By then he had become the principal leader of the Left in the country, and his speeches and writings inspired thousands to join the PDA, the Popular Defense Army - a large militia, which over time split apart with its core forming the armed forces of the later Socialist Republic of Leonstein.
When the war ended in 1955, with enormous damage done to the nation and more than 700,000 dead, Bechtel was elected the Chairman of the Popular Council unanimously. His first project was to introduce a Soviet-style economic system with all industries being nationalised, and three-year plans forming the grounds for economic recovery. At the same time, he commissioned the creation of a new capital for the new nation, which he christened "Zentralia".

[edit] Leader of the SRL

The planned economy did wonders for economic recovery, with early famines paling in comparison to what the people had endured during the war. Industries were rebuilt, and Zentralia soon became the largest, most impressive metropolis in the nation.
Buoyed by these successes, voices began to call for a forced reunification with the North, which had enjoyed a slower recovery, and was often seen as a soft target. Further strengthened by Soviet support with military materials, Bechtel agreed to the plan to attack the North in 1961, and which was to be carried mainly by Armoured Forces.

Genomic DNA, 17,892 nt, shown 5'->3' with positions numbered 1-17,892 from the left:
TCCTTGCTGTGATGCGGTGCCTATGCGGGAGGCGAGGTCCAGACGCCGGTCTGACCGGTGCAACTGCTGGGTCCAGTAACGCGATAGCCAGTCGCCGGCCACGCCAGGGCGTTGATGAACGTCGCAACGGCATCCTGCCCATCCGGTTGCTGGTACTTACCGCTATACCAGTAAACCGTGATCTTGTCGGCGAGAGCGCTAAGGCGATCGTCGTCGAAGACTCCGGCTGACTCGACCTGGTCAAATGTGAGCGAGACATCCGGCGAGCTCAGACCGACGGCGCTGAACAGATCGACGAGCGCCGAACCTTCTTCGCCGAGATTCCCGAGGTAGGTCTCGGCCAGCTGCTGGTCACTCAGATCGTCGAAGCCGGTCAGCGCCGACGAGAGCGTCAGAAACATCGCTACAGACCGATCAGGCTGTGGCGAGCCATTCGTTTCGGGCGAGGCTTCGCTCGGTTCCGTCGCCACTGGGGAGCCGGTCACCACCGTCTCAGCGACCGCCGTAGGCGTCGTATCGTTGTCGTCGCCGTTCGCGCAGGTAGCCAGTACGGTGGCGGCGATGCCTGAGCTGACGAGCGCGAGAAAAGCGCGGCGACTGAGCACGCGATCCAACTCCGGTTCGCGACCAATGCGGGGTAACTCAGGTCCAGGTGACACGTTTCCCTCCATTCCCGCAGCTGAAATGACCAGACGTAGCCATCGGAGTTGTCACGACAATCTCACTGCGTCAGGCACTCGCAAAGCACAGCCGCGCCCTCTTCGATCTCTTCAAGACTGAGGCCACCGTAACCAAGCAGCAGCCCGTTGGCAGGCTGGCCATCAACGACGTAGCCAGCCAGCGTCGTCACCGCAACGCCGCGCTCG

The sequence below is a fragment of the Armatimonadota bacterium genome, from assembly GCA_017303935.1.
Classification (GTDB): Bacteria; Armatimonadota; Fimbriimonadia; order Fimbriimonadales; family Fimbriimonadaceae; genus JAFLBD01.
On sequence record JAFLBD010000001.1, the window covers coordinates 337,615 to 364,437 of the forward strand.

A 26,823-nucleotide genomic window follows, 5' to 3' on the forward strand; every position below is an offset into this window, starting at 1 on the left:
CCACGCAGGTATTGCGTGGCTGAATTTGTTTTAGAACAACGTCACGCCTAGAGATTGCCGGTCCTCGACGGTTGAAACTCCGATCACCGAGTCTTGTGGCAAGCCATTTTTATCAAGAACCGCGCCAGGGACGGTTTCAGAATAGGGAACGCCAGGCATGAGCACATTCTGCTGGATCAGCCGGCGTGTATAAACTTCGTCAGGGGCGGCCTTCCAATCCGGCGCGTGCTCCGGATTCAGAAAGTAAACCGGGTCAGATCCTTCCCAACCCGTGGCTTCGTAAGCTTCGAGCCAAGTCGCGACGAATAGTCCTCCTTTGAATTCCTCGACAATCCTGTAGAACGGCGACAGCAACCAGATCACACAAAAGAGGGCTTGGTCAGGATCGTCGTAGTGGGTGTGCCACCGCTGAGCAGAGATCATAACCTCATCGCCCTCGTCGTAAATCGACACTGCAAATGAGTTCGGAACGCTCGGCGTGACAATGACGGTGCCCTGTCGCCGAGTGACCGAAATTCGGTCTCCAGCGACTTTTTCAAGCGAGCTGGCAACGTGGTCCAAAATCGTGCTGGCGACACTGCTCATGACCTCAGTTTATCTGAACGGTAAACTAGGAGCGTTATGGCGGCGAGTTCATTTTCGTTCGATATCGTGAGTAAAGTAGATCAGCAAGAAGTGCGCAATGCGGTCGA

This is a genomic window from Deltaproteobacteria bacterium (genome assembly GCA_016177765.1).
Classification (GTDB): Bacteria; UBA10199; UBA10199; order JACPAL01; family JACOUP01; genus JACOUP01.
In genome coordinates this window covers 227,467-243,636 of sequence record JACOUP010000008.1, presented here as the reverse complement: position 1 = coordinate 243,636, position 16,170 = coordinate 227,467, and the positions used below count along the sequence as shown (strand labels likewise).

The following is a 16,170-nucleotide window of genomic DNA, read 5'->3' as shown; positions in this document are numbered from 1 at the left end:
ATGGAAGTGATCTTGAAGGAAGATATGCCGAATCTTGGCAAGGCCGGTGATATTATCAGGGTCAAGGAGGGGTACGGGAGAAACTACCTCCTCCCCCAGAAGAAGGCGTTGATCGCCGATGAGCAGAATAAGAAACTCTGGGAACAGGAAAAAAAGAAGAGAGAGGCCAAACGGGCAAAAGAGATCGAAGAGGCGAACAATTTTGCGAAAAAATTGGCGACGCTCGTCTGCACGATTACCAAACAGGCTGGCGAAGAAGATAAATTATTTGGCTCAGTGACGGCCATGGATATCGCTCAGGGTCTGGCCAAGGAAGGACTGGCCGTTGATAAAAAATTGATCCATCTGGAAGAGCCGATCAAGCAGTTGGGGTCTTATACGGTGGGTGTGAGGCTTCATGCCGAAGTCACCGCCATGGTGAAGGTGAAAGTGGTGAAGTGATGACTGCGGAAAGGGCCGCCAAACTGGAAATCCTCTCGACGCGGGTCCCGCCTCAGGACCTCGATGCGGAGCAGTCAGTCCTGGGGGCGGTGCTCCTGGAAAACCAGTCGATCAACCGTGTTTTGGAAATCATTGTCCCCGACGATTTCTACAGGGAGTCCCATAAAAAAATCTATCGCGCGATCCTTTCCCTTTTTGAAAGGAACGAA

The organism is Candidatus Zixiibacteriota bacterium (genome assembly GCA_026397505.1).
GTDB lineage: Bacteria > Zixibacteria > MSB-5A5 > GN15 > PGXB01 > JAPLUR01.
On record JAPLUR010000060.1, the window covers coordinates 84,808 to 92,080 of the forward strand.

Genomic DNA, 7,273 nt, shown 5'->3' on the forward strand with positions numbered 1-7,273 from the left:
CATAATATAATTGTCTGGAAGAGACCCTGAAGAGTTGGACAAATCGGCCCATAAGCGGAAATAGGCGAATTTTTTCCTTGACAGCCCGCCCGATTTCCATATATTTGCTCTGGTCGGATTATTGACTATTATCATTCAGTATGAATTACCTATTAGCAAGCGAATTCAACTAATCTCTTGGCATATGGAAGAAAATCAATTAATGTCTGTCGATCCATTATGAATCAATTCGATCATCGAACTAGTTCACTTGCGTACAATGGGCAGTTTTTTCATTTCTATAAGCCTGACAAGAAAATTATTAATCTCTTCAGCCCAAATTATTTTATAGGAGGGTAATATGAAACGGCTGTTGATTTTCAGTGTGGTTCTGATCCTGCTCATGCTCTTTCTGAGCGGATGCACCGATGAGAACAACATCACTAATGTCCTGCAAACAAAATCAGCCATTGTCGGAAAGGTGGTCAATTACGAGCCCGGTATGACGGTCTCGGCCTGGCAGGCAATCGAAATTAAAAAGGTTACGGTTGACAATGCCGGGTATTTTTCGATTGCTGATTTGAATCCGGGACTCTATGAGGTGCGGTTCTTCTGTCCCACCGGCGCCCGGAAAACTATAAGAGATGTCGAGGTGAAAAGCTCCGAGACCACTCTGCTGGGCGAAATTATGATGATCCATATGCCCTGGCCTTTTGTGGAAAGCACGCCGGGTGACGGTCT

However, the Second Leonsteiner War did not go well, and the early offensive was soon worn down by the North's airpower and stubborn resistance. For nearly four years the stalemate lasted, with neither side being able to break the lines. After the last Southern Offensive got stuck, Bechtel agreed to peace talks which resulted in the creation of a definite border between the two nations and a DMZ.
After the 1965 peace accord, the two nations cut all contact completely. Only occasionally would spies or reconaissance missions cross the borders, with propaganda on both sides leading to an increasing glorification of the horrible wars that had occured earlier, and rampant militarism. Even plans to obtain Nuclear Weapons were pondered, but lacking Soviet support, Bechtel could not create the funds and knowledge necessary.